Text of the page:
THE Nissan TeRRA SUV concept, to be unveiled on September 27 at the Paris Motor Show, combines two outstanding Nissan strengths –– sport utility vehicles (SUV) and electric vehicles (EV) –– in a vehicle that is equally in its element off-road or gliding silently through the city.
Report by Autoworld
With an innovative 4×4 fuel-cell electric powertrain and an athletic exterior that has presence beyond its compact dimensions, TeRRA takes sustainable motoring into exciting new territory.
Building on Nissan’s success with crossovers like the Juke and Qashqai, and its EV success with the Leaf, the TeRRA shows that Nissan’s zero-emission expertise encompasses fuel cells too. It is designed as a functional and flexible choice for tomorrow’s youthful, “always on” consumers, bringing with it eco-friendliness along with a secure driving feel under any road conditions.
“Our challenge was to take Nissan’s strength in SUVs and crossovers forward into the zero-emissions era, fuel cells being our new frontier in zero emission mobility,” said Francois Bancon, Nissan’s division general manager of product strategy and planning.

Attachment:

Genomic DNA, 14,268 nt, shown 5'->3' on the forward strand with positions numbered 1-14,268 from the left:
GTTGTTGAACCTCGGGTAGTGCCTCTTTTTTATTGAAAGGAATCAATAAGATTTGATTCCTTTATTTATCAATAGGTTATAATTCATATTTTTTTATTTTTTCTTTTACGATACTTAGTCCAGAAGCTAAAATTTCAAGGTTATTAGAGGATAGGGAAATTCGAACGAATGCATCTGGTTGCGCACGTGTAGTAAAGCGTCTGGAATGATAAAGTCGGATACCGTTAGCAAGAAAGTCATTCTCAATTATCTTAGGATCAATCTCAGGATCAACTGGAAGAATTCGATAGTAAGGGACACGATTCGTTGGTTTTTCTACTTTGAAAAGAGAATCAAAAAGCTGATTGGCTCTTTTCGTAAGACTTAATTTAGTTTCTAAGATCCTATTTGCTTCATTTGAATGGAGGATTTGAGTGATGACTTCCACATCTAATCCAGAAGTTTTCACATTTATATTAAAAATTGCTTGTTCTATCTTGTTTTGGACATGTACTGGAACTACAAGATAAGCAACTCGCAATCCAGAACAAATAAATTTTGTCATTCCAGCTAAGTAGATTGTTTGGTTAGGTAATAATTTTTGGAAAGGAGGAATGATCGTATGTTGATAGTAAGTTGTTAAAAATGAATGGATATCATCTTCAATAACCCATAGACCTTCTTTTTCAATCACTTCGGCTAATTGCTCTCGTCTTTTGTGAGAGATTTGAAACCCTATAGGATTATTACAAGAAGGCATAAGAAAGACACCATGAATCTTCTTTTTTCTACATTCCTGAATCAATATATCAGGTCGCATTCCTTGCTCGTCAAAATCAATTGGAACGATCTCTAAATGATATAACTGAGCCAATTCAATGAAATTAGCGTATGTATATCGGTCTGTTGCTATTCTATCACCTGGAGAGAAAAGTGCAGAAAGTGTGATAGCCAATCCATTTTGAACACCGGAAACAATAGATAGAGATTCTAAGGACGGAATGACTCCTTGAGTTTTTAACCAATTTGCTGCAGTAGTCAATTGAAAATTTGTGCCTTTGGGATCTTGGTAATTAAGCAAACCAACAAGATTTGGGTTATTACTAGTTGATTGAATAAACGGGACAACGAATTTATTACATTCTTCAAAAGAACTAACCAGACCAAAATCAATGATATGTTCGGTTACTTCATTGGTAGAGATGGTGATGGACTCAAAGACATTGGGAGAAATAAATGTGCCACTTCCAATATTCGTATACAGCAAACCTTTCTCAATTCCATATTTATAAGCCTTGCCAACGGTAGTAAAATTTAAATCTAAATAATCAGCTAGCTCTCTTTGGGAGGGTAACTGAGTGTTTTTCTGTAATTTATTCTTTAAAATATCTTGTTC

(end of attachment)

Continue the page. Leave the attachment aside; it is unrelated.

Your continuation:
Although TeRRA is presented as a design concept, not a technical exhibit, its proposed 4×4 fuel cell electric powertrain is far from imaginary. Powering the front wheels is the electric propulsion system currently featured in the Nissan Leaf. In each back wheel, providing all-wheel power as needed, is an in-wheel electric motor. As no drive shafts are required to power the rear wheels, there is no hump in the floor or on the underbody. This allows for the flat boot floor and the underside bodypan.
Under the bonnet is ample space for Nissan’s hydrogen fuel cell stack: a flat, highly compact unit that features world-leading power density of 2,5kW/L. The latest in a series of Nissan fuel cells since 1996, the stack costs just one-sixth of its 2005 predecessor as the need for expensive precious metals has been slashed to one-quarter of the previous level.
TeRRA is purely a concept car, but it signals that Nissan is ready to mass-produce fuel cell electric vehicles whenever hydrogen becomes widely available.